I knew it wouldn’t be long before they reappeared, it was getting too beautifully warm and hazy. I wasn’t wrong as the evidence proclaimed – two … no three bites! The usual feeling that I’d been bitten, but nothing to show for it … until later on that is, when each one began to irritate and swell up. Rats! This heralds the bringing out of ‘Smidge’, or if you’re lucky Avons ‘Skin so Soft’ – cheaper and it has the added bonus of smelling nice and making your skin…. Oh so soft :-). Whatever you use, it has to be administered each morning after showering and getting dressed otherwise you can guarantee you’ll get nibbled the minute you put your head out the door.
The dogs hate the midges too, but rubbing their faces with Skin so Soft – all round their noses, ears and tops of their heads, inside the flaps of Lila’s ears because the little beasties will have a good feast in the time it takes for each of our dogs to have a quick wee and dive back in again. Poor Tali gets it the most though, being a Black Labrador, she attracts them – well like flies really… she has to be swished with a dog towel as she comes in – moving them along her back and out the door, otherwise an entire swarm of them will be in the house in no time. Mind you a fair number do make it in once the door is open and that requires insect spray – only against the windows though as the stupid beasties always aim for the windows – very easy prey!!!! So now we have at least five maybe six months of this routine, except of course, when the wind blows. Then they can’t fly and we can all breath a sigh of relief and see how many jobs we can get done outside before the wind drops and they rise like a giant phoenix from the ashes to torment us once again.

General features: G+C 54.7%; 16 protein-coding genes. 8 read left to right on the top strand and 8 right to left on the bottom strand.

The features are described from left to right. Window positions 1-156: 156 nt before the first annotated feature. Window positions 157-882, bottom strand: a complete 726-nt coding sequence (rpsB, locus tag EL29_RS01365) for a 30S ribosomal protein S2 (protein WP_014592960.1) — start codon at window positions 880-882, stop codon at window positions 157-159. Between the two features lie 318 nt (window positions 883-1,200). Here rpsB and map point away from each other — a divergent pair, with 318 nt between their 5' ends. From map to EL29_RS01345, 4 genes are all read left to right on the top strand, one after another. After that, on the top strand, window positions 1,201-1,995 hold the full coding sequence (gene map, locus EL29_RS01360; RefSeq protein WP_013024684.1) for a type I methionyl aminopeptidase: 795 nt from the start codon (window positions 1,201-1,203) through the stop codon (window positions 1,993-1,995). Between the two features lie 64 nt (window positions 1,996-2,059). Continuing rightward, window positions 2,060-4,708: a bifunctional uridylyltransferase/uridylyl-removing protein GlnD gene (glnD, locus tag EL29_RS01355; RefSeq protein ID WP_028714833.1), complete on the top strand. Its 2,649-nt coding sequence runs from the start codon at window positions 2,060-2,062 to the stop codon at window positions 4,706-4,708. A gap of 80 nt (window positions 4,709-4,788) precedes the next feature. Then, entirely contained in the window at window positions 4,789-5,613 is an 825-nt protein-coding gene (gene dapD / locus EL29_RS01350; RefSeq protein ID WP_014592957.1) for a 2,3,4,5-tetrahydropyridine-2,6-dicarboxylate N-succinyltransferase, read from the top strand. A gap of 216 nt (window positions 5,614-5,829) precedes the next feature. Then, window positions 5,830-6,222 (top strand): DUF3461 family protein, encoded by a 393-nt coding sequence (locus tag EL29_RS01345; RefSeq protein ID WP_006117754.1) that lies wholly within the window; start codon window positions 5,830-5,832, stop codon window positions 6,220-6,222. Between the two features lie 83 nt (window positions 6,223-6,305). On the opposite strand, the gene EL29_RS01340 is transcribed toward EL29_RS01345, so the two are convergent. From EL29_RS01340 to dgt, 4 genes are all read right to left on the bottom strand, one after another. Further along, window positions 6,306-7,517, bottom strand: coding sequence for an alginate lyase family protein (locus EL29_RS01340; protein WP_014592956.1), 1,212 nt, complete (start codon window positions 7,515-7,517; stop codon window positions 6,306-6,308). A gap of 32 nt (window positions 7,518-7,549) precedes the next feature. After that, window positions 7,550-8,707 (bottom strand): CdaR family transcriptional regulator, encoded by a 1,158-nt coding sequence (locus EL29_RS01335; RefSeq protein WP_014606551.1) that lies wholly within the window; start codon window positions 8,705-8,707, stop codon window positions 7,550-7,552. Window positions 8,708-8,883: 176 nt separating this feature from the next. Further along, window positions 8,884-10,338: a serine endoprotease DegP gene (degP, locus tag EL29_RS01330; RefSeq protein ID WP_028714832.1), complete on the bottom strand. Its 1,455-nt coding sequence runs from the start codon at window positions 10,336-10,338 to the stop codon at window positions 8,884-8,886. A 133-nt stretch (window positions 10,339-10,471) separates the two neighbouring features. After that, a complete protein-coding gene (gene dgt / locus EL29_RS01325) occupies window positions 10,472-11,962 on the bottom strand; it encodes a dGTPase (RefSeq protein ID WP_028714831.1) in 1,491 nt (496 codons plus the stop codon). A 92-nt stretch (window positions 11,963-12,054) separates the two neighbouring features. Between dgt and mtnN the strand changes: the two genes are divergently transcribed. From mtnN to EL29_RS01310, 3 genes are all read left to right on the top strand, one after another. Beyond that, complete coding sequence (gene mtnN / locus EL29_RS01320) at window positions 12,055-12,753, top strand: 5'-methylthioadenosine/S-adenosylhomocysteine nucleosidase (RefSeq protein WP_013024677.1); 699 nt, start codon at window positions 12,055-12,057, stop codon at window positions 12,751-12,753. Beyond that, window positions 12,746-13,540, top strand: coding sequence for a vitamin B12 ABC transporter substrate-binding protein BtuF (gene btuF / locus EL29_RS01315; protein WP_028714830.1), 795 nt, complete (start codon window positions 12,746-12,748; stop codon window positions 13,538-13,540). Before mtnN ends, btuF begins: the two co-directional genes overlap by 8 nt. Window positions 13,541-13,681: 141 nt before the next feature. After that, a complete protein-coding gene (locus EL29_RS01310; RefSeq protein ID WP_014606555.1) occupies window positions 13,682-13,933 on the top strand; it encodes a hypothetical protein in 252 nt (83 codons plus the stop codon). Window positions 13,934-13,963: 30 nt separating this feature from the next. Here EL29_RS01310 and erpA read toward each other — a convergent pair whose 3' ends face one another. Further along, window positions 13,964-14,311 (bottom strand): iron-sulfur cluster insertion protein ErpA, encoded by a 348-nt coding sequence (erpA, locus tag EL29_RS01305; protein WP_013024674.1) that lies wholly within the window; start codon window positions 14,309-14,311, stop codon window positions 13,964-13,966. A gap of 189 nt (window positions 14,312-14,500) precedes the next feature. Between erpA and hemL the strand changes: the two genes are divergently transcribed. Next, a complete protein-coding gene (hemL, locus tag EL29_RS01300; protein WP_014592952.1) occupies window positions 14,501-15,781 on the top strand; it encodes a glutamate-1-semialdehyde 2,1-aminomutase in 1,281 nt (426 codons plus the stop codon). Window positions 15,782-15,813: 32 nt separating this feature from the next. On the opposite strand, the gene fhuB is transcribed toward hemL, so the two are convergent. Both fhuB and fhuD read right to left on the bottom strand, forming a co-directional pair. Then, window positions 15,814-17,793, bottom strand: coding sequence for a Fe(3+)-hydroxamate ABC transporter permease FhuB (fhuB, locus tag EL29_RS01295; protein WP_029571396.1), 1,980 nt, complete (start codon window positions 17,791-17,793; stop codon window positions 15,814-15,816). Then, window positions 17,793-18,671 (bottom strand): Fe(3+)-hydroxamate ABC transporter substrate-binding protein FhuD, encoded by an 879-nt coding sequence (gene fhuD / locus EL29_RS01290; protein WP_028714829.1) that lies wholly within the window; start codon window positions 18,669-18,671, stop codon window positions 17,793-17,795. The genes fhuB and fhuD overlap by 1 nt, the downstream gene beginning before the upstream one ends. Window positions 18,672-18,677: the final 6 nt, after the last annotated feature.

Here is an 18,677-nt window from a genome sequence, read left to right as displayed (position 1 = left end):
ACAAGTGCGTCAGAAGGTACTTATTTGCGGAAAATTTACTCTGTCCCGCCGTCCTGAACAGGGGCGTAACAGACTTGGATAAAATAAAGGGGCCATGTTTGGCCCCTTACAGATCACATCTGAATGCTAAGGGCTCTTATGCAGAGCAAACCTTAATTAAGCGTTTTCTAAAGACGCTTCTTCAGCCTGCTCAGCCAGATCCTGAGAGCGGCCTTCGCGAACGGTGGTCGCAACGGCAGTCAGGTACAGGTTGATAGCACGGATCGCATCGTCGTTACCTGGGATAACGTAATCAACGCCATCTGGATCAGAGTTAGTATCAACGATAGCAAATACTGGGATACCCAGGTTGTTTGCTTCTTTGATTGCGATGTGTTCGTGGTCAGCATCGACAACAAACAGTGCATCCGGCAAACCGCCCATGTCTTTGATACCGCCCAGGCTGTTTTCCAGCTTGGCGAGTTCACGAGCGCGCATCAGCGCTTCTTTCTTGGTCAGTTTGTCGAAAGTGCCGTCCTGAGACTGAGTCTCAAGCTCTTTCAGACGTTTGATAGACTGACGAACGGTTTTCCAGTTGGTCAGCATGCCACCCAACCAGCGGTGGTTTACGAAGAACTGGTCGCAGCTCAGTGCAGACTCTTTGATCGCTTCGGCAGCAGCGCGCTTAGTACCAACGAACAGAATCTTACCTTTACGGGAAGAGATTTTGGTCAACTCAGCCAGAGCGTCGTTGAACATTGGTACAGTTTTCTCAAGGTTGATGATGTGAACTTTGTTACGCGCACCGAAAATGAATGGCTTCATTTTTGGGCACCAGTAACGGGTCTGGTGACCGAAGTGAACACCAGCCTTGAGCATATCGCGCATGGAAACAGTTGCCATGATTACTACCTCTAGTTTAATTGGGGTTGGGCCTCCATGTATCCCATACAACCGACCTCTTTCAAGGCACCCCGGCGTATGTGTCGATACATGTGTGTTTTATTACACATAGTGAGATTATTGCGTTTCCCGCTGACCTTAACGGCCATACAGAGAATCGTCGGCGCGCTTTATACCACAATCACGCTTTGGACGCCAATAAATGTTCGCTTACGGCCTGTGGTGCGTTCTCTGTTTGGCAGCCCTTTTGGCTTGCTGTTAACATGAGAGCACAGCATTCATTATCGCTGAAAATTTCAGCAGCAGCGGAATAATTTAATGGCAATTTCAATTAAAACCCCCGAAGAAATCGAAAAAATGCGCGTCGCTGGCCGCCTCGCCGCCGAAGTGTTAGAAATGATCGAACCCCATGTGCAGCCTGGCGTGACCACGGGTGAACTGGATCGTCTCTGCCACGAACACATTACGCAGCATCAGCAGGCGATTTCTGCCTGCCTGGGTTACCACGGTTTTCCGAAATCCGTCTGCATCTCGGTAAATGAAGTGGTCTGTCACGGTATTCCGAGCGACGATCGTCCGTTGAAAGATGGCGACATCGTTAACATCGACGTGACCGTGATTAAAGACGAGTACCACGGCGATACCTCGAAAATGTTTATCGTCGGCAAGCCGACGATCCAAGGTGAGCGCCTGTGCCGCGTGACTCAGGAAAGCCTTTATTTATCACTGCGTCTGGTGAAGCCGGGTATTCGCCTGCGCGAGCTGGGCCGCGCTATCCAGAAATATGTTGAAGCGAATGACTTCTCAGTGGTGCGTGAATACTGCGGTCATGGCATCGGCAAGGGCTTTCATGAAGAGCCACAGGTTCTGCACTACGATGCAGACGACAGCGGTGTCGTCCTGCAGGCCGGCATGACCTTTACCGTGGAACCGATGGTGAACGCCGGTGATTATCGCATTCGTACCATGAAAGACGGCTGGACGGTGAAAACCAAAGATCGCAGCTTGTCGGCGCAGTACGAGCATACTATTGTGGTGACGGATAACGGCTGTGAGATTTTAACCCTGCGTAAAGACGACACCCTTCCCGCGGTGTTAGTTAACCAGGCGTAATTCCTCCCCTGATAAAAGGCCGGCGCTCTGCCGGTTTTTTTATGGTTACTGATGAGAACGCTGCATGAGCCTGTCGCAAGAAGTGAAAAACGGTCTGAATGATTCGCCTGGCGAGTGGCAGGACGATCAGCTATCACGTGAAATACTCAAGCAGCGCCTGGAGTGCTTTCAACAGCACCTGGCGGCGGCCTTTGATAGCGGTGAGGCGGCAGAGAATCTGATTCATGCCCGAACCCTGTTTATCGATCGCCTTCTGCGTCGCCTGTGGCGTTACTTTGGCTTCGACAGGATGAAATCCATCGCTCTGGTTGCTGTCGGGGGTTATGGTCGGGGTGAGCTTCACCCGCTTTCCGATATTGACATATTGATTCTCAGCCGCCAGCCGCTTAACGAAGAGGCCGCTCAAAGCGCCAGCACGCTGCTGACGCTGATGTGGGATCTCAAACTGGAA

The night before last, we had clear skies and it was very cold as a full moon rose above Bla Bheinn – that was a good sign – ‘let there be a late frost’ I prayed to the moody, truculent weather god. I don’t think he heard me as we didn’t have a frost but we did wake up to a chilly, hazy morning, which by afternoon had turned cold with low clouds bringing wet and windy conditions, therefore NO MIDGES! A big ‘Thank you’ went up to our semi-deaf weather god, ‘it’s not quite what I asked for, but that will do nicely’!
On another, sweeter note, last week I was cutting the lawns and each year I have had to go around various delicate wild flowers that suddenly appear in the grassy/mossy/weedy green area that surrounds our house. Now, I know gardeners that would laugh at my description of such a mish-mash of greenery, the Head Gardener at Hinton Ampner in Hampshire who’s vast lawns are pristine, for one. But if its green and looks reasonably good when cut, then to me its a lawn. Its squashy and comfy to laze around on – when there’s no midges – and lets face it, when the sun shines and there’s no rain for weeks, my ‘lawn’ stays green whereas all those pristine lawns of specially nurtured grass go brown unless watered profusely. So I rest my case … I have a lawn – its a Skye lawn 🙂 .
However, it is quite amazing how many violets there are at the moment, not just in our ‘lawn’ this year, but also on the hillock behind our house and in the ‘wild’ area on the other side of the burn. So many violets give the impression of a lilac carpet that attracts all sorts of insects, not just bees. Its really quite beautiful!They just seem to appear, as if by magic. Ahh, but maybe its fairy magic – after all, Skye is full of fairies…isn’t it? That aside though, have you ever watched to see which insects pollinate violets? Is it bumblebees, moths, beetles or flies? Bearing in mind that not all flies are nasty disease spreading nasties, quite a large number are effective pollinators and really quite small. Well this is another goal I intend to achieve, because whilst I know the theory, I haven’t actually seen a bee on a violet, or a fly, or a moth, so watch this space.